Brexit may force third of EU trainee specialists to quit UK

Henry L’Eplattenier, ECVS chairman and clinical director of Southfields Veterinary Specialists, warns specilaist vet loss due to Brexit would mean a shortage of practitioners across the board.

The chairman of the European College of Veterinary Surgeons has warned of the potential loss of around a third of EU vets in specialist surgery training if they are forced to leave the UK post-Brexit.

Henry L’Eplattenier, who is also clinical director of Southfields Veterinary Specialists, said the concept of EU trainees having to leave the UK due to Brexit was “deplorable”.

A decision to eject EU vets post-Brexit would mean those undertaking a three-year residency may be forced to give up their training and start again elsewhere.

Dr L’Eplattenier said: “It would be deplorable if some of those specialists in training had to give up their positions because they are from the EU and might lose their right to work here.

“If they had to leave, they would have to find a new trainee position and there is already huge competition for these places. It is a very tough selection process, so to then be told you cannot stay would be quite devastating for the individuals.”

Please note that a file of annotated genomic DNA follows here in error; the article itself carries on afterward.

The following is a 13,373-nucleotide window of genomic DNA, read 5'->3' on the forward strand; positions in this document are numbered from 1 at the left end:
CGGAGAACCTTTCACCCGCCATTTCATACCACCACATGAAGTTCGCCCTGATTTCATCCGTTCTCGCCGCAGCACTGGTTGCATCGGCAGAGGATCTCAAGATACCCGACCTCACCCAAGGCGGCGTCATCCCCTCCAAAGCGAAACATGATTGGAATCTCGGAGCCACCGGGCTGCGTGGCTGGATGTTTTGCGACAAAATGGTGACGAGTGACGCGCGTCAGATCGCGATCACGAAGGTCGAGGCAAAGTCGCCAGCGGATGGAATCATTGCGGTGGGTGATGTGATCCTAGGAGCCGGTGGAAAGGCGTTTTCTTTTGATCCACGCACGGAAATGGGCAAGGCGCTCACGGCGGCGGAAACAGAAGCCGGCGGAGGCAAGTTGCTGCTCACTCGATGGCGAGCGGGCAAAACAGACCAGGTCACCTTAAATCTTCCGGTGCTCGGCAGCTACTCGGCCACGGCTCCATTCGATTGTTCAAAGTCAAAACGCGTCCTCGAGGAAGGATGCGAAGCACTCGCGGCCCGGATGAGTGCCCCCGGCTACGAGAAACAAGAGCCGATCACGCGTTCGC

Such a loss would mean a shortage of practitioners across the board, from first opinion to specialist vets, Dr L’Eplattenier said.

“Potentially, you could imagine more specialist treatments having to be done by certificate holders if there weren’t any diploma holders to accommodate all the specialist referrals,” he said.

The shortage may also make it harder for clients to get access to specialists, which could have a knock-on effect for animal welfare.

Uncertainty over Brexit is causing issues for Southfields Veterinary Specialists, as potential EU candidates are hesitating before applying for positions due to concerns regarding relocation.

“There is a shortage of specialists in the UK, so we have to recruit them from all of Europe,” Dr L’Eplattenier said.

“As a clinical director of a UK referral practice trying to recruit vets from Europe, I can say the uncertainty relating to Brexit has made it difficult.”

In 2009, there were 630 UK graduate vets compared with 622 from outside the UK, but by 2014 the balance had shifted to 844 graduate vets from outside the UK and 795 within it.

In the UK, 10 EU specialists-in-training are doing a residency in surgery out of 30 positions.

Southfields operations manager Daniel Hogan said the lack of available UK candidates for veterinary roles would exacerbate the issues Brexit could cause.

  • Read the full story in the 18 September issue of Veterinary Times.